This type of soil series is derived from the decomposition of coralline limestone. This series includes soils with rolling topography to hilly area. External drainage is good under forest but becomes excessive in the open fields. Internal drainage is fair. Soils under this series are black and usually clayey. The Faraon series in the northern part of Negros Oriental is barren; its native vegetation has been completely replaced by the cultivated crops. Faraon clay (132) – the landscape has a rolling to undulating topography with slopes usually not exceeding 30 per cent. Faraon clay is black. There are numerous limestone rocks as erosion pavements on the surface. The surface soil is very plastic and sticky when wet and ranging from 10-15 cm. in depth. When dry it remains black, and seldom hardens or cracks. It has a poor coarse granular structure when wet, but seldom hardens or cracks. It has a poor coarse granular structure when wet, but becomes fine granular upon drying. The subsoil is bluish black to grayish black clay, plastic and sticky when wet which slightly hardens upon drying.
Red soil is classified under Bolinao series. Bolinao and Faraon soils are similar in all respects except in color. Bolinao series are harder and lighter in color than those in Faraon series. Topography ranges from rolling, undulating to hilly. Its elevation is generally just a few feet above sea level, but the hilly areas reach up to 700 feet. Bolinao clay (153) – has a very thin surface. Where erosion is not severe, this layer may be 10 to 20 cm. deep. This type of soil has a very thin surface soil.
The soil is clay. This type of soil is dark brown to grayish brown when dry, and turns black when wet. This soil type has coarse granular in structure. The subsoil is clay brown to light brown. This soil type is plastic and sticky when wet. This is separated by abrupt boundary from the surface layer.
This type of soil is chiefly characterized by a black friable surface soil, occurs as undulating to rolling land with elevation of from 800 to 1,600 feet above sea level. Drainage is fair to good. In some places external drainage is so excessive which causes both sheets and gully erosion. The surface soil is loam, silt loam or fine sandy loam, almost black and friable. Gravels and even boulders are present in the substratum. The coarse sandy or gravelly substratum is gray to grayish brown, but the subsoil is light brown sandy loam.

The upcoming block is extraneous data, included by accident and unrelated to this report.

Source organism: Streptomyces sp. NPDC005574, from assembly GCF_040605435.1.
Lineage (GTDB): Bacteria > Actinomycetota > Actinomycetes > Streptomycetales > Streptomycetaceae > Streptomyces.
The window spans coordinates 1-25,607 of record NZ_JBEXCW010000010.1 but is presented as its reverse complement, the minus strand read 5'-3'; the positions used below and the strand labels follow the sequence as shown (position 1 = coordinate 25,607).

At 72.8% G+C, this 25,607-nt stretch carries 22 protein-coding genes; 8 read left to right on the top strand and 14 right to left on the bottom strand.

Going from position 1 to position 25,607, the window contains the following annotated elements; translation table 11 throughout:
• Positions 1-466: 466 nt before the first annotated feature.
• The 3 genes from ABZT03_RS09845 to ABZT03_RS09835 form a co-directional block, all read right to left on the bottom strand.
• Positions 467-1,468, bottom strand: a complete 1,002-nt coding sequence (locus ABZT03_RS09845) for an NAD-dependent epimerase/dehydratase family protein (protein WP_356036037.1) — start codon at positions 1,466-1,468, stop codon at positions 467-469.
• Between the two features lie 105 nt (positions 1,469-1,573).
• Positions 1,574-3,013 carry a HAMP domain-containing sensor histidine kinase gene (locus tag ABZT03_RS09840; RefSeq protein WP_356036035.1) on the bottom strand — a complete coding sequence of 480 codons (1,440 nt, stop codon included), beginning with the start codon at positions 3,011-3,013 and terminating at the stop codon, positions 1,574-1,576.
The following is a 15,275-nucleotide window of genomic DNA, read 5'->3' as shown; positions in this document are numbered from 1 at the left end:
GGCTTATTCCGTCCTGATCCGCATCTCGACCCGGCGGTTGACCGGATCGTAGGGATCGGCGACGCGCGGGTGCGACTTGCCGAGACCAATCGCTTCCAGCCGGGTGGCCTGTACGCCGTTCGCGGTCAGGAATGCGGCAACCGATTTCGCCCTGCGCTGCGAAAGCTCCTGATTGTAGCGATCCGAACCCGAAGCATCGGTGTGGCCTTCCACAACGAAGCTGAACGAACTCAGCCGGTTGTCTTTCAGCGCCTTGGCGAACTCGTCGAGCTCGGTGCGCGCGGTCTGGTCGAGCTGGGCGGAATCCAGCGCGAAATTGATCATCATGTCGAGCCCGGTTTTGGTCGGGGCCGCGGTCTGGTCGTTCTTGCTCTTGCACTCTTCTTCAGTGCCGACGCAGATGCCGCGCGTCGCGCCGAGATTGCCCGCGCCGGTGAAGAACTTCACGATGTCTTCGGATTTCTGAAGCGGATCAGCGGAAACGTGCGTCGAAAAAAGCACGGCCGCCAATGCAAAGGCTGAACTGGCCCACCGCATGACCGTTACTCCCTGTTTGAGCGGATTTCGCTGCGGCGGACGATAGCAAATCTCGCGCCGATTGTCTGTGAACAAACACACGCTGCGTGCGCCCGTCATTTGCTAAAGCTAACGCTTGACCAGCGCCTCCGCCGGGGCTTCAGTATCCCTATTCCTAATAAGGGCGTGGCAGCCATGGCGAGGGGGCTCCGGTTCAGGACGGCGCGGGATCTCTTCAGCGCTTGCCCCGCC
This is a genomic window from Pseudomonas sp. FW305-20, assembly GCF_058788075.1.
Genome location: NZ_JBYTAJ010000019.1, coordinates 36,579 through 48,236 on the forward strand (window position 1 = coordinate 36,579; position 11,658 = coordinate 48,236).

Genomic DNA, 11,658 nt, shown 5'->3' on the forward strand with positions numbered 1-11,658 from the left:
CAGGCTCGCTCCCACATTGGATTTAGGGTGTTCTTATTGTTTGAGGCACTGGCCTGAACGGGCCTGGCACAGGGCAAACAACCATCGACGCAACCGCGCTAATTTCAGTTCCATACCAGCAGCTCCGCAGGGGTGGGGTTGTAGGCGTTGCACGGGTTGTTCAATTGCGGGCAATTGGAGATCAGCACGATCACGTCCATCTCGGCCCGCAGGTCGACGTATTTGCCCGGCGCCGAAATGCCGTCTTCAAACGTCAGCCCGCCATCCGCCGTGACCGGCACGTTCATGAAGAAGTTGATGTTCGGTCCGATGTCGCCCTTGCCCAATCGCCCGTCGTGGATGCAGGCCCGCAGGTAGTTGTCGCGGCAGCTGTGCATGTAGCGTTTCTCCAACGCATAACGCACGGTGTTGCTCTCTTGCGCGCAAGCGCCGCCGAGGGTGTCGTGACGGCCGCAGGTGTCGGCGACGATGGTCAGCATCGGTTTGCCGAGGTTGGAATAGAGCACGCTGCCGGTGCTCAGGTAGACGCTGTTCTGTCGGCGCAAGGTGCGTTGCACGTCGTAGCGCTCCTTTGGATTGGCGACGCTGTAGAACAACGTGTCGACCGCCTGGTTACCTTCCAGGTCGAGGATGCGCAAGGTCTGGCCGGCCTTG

Tupi fine sandy loam (270) – is found in the municipality of Valencia. The topography is rough in the higher regions, but gradually becomes smooth as the lower part of Valencia is reached. Drainage is generally good. Tupi fine sandy loam has a surface soil ranging from 10 to 30 centimeters deep. The soil is characteristically black, very friable and loose. It is fine granular in structure to almost structure less.
Tupi silt loam (271) – this is light brown when dry but becomes black when wet. It is very acidic having a pH value of 4.5. Not much cultivation could be done. Found mostly in the boundaries of Oriental and Occidental Negros.
These are water laid volcanic soils, which lie around the eastern slope of Cuernos de Negros. It is colored light gray-to-gray soil. Taal soil is good to almost excessive. Taal sandy loam (56) is found as gently rolling to undulating and has an elevation of from 20 feet at Bacong to 500 feet at Palinpinon. It is 20 to 25 cm. deep. Coconut is the principal crop grown on this type of soil notably from Dumaguete City to Zamboanguita.
Guimbalaon series is formed from older alluvium that consists of country rocks and washed out materials from Canlaon volcano and from other volcanic events in the island. Guimbalaon gravelly loam (267) is found near the Occidental and Oriental boundaries of Negros along the Kabankalan-Bais road.
La Castellana series – was first identified in Negros Occidental. It is also found and represented by most of the upland soils of Negros Oriental. This series is found between Vallehermoso in the north to the hilly regions west of Dumaguete in the south. It is chiefly characterized by dominance of large boulders. La Castellana soil is seldom cultivated to seasonal crops.
Zamboanguita series – this series is found in the southern part of the province and covers most of the elevated rolling areas between Zamboanguita and Siaton. It is not very adaptable to farming operations due to the presence of many rocks.
Steep Upland Soils
Running along the eastern coastal side of Negros Oriental is a range of hills and mountains. The formation includes those of limestone to shale and volcanic.